– [Ryan] Well, I guess at a high level, yeah, we don’t have to go crazy in detail, but I’d love it just to get a sense of what this enables. What does this allow what you all do currently to do better?

– [Romil] So, the promise at KORE, and I mentioned this during our introductory comments about KORE, is IoT connectivity, IoT solutions, IoT service, and analytics service. What we’ve long said now at KORE last, certainly the last four plus years since our strategy for KORE 3.0 as we call the strategic era, is that what we do is help our customers deploy, manage, scale, right?

So deploy on an accelerated basis. Take a 24 month type IoT deployment and turn it into 24 weeks. That promise of a one stop shop. Manage, help our customers manage seamlessly as a series of managed services and then confidently and securely scale. So we’ve been saying deploy, manage, scale connectivity solutions and analytics. Simplistically, Twilio’s business goes, the bulk of it, right into our IoT connectivity business because that’s the biggest part of their revenue today. We have, we think, an industry leading eSIM proposition. They have probably the industry’s leading multi MZ proposition in Super SIM. And so it really bolsters our connectivity, global independent connectivity offer greatly and goes. As a part of that, they’ve built an absolutely world-class KORE network, a cellular KORE network.

They have a fantastic team in Germany that is their engineering team. And so we’re very excited about having that as a potentially best to breed as we pick the technologies from each side. We also think they are the industry’s leading digital experience developer, persona digital experience, and that’s how Twilio was born.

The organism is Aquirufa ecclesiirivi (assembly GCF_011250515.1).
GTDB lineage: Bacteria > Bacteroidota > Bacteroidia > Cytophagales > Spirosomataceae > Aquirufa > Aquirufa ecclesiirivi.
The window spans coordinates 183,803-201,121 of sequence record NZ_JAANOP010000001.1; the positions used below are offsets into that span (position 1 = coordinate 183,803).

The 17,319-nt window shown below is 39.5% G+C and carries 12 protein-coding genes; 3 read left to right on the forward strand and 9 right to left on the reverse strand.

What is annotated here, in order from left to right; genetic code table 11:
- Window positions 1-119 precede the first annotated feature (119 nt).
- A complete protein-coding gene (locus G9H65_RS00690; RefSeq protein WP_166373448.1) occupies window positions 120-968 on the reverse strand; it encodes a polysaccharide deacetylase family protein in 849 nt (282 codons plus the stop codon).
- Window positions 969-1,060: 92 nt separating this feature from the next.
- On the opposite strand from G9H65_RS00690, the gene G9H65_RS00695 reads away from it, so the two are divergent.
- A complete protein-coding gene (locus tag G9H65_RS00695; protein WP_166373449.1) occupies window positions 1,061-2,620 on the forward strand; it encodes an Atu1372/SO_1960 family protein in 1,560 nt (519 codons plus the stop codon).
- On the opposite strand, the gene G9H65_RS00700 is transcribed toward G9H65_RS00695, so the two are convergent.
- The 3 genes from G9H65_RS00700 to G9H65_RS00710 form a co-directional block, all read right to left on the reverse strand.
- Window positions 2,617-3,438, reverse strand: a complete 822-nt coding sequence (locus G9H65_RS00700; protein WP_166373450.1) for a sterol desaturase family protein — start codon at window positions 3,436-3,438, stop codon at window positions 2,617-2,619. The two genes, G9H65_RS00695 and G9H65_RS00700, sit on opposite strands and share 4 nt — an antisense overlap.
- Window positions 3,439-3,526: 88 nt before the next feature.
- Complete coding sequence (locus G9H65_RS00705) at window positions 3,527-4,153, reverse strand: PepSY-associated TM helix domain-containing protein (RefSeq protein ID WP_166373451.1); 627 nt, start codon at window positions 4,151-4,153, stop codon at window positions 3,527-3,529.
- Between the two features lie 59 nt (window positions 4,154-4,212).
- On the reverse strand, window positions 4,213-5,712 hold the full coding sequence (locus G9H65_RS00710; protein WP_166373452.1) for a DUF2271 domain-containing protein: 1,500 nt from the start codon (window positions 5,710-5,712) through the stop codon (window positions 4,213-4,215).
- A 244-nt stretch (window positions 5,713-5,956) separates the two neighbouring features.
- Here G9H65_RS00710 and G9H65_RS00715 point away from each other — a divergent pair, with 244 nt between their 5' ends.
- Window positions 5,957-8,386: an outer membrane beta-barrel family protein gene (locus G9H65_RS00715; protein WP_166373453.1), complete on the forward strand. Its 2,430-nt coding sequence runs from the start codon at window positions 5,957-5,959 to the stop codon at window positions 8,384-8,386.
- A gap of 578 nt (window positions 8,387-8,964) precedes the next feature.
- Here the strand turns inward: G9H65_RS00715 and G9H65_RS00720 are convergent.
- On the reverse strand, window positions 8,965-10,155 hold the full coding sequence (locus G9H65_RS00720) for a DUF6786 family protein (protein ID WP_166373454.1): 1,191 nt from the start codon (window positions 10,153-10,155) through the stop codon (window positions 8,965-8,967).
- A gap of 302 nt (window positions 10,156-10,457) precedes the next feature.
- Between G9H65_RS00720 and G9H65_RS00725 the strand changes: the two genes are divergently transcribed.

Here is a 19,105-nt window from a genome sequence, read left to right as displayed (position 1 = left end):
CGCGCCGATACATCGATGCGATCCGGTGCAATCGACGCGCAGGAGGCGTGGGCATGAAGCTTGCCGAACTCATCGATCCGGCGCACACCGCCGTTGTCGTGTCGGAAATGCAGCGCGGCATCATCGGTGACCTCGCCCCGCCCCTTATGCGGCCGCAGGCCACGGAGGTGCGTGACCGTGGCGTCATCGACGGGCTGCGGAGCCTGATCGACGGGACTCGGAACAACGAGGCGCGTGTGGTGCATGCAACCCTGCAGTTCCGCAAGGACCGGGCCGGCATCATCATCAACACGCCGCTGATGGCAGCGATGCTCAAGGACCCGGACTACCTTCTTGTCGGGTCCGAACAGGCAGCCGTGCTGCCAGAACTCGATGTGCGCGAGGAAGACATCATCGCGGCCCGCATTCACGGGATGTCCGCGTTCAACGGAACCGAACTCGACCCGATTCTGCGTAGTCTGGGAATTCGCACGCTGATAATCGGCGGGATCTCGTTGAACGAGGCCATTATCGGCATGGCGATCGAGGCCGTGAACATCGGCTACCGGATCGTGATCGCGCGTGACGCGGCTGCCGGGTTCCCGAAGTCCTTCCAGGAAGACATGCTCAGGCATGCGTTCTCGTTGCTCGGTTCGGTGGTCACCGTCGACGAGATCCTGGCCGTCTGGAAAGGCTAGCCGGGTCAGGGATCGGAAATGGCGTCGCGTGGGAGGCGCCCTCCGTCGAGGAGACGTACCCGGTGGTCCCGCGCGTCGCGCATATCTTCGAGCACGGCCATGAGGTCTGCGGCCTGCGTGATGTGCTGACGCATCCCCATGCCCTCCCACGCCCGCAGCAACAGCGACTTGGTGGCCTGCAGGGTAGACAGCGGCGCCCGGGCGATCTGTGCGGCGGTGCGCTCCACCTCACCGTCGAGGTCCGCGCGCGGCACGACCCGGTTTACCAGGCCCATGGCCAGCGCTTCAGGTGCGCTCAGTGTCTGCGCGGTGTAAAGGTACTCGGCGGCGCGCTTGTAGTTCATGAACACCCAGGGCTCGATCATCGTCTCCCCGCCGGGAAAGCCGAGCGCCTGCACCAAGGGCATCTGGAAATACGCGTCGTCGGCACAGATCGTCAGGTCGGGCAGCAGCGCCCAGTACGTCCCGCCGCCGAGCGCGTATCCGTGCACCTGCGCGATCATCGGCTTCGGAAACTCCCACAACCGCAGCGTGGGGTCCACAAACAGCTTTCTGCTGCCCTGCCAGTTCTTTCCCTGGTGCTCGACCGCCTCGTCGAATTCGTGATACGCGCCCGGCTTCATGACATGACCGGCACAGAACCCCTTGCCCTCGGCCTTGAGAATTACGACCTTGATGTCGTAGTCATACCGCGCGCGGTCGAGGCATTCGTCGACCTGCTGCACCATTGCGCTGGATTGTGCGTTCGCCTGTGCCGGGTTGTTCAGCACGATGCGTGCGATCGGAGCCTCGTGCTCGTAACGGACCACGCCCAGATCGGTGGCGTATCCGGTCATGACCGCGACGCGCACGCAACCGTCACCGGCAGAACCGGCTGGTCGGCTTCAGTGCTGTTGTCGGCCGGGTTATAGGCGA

That’s how they’ve grown up. And our next step at KORE was to actually build out that digital experience and a console and that kind of thing. And so we’re getting some technology and IP from them that will shorten our build period, that will save us cost, but most importantly, we get a team that was born in a digital developer led way, API everything way of doing business.

So we think that’s really powerful. And the last thing I’ll say is, we’re gonna move from deploy, manage, scale in terms of what we do to build, deploy, manage, scale, because a smaller part of the Twilio IoT business, again, because they’re so focused on that developer channel, is to let them rapidly configure, build, if you will, devices, right? Because if you can unlock that, getting things moving quickly at the front end, it’ll help IoT adoption and growth. And so we look forward to becoming combined, build, deploy, manage, and scale. So those are some of the key rationale points.

– [Ryan] Appreciate you diving into that. Yeah, it’s exciting stuff to follow along for sure. I wanted to ask as it relates to this topic, just higher level, when it comes to the current market environment, consolidation that’s happening in the market, what are you seeing from your perspective, just across the IoT industry as a whole?

Are there other market factors or trends playing a role in the industries, current state of where we are? Just how do you see it from your view?